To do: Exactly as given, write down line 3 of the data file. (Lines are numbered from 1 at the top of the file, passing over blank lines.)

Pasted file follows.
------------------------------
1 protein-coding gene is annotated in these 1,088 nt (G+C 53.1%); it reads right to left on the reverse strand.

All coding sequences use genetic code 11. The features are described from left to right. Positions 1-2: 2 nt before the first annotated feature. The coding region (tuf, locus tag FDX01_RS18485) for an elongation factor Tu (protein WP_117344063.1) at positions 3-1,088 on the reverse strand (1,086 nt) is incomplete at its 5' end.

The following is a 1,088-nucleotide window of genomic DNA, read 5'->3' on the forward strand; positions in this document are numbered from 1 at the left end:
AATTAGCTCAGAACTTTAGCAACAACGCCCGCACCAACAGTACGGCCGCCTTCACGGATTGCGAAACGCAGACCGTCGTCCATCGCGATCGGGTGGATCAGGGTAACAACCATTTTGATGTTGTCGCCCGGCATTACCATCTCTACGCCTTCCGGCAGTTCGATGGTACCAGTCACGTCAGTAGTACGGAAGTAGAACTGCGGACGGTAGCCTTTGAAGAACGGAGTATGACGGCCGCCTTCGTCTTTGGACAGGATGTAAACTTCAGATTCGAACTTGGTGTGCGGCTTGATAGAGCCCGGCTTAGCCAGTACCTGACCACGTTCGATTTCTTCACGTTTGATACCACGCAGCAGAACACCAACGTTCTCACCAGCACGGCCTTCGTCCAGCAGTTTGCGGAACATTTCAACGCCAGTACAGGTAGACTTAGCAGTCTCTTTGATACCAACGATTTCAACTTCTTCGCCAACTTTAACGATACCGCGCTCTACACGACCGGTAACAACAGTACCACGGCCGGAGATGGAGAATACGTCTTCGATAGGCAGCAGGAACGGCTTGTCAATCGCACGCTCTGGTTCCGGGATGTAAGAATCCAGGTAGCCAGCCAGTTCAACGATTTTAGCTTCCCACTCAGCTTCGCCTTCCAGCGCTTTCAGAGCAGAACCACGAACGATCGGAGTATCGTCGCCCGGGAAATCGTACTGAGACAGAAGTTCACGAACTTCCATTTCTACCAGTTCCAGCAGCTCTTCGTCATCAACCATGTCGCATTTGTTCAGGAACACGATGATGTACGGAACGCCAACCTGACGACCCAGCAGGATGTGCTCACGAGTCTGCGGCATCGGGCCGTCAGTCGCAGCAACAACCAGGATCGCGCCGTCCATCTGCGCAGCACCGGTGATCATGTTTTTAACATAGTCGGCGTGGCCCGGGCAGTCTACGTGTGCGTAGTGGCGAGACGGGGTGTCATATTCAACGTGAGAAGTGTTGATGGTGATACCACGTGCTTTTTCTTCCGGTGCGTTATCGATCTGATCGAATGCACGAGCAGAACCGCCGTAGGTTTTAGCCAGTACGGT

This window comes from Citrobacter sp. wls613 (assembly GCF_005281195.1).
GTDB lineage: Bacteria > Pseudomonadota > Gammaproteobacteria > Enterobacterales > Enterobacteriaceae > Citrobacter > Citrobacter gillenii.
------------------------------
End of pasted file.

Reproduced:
The following is a 1,088-nucleotide window of genomic DNA, read 5'->3' on the forward strand; positions in this document are numbered from 1 at the left end: